The local community rallied round to save the east end’s Holocaust remembrance service, following the ceiling collapse at the East London Central Synagogue.
The Sunday service on January 26 has been switched to Sandys Row Synagogue in Spitalfields, in wake of damage at Nelson Street in Whitechapel.
Two synagogues, including Bevis Marks in Aldgate, and a church, rushed to offer help to save the annual remembrance.
“I am deeply moved by the offers to help,” the Central Synagogue’s president Leon Silver said.
“It would have been disastrous if the East End’s Holocaust Remembrance had to be cancelled, but thanks to Sandys Row it has been saved.”
Surveyors are due to examine the damage to see what caused the ceiling collapse. The building has had a leaking roof for several years. Rainwater is thought to have caused the cornice plaster work to weaken, which crashed down onto the whole length of the aisle—but no worshippers were in the building at the time.
Restoration work is now urgently needed to save the historic building that was opened in 1923, just three years away from its centenary.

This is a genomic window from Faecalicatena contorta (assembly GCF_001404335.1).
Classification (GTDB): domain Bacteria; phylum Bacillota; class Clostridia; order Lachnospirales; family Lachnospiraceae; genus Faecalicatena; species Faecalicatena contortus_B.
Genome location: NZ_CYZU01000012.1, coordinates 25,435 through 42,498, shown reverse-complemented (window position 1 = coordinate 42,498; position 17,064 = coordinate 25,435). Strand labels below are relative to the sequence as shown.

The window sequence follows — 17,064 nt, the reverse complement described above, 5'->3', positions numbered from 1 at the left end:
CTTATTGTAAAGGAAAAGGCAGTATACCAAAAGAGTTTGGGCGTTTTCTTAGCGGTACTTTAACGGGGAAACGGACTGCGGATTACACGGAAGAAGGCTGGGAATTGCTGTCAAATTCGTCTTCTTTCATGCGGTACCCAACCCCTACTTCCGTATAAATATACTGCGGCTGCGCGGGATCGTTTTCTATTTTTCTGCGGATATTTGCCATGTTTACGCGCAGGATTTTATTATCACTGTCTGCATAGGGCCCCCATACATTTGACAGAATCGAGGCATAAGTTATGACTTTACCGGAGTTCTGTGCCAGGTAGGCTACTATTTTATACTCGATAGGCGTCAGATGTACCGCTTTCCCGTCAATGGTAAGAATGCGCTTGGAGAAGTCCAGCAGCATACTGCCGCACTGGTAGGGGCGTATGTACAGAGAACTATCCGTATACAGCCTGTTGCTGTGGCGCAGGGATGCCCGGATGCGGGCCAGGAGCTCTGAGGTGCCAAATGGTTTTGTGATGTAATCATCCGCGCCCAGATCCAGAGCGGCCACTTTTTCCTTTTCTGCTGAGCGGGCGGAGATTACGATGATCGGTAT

The more immediate emergency was transferring next week’s Holocaust Remembrance service in time.
Sandys Row congregation’s president Harvey Rifkin said: “One of our members sent me a link to the online story about the collapse, otherwise we would never have known. We immediately offered to help and told Leon Silver he could use our building. We have also invited the
Nelson Street congregation to come to Sandys Row for their weekly Sabbath service as well.”
Messages of support came from Tower Hamlets Interfaith Forum with its chairman, Rector Alan Green, even offering his parish church, St John on Bethnal Green, for the remembrance.
Tower Hamlets mayor John Biggs and Bethnal Green & Bow MP Rushanara Ali made public statements of support.
The Spitalfields Trust, which has been involved in restorations of historic Huguenot buildings, suggested the synagogue be listed and preserved after the story broke.
Sandys Row, where the 2020 Remembrance is now being staged, faced the same crisis 10 years ago when the ceiling crashed down.
That was “good fortune” as it exposed the roof balancing precariously out of alignment on the support walls. The 200-year-old place of worship was partly damaged when a German land-mine exploded close by during an air raid in the London Blitz, causing the roof to shift. The gap was hidden for 70 years until the plasterwork come away.
Restoration was carried out with a £250,000 Heritage Lottery grant—but a similar solution for
Nelson Street would be more costly as it is a larger building.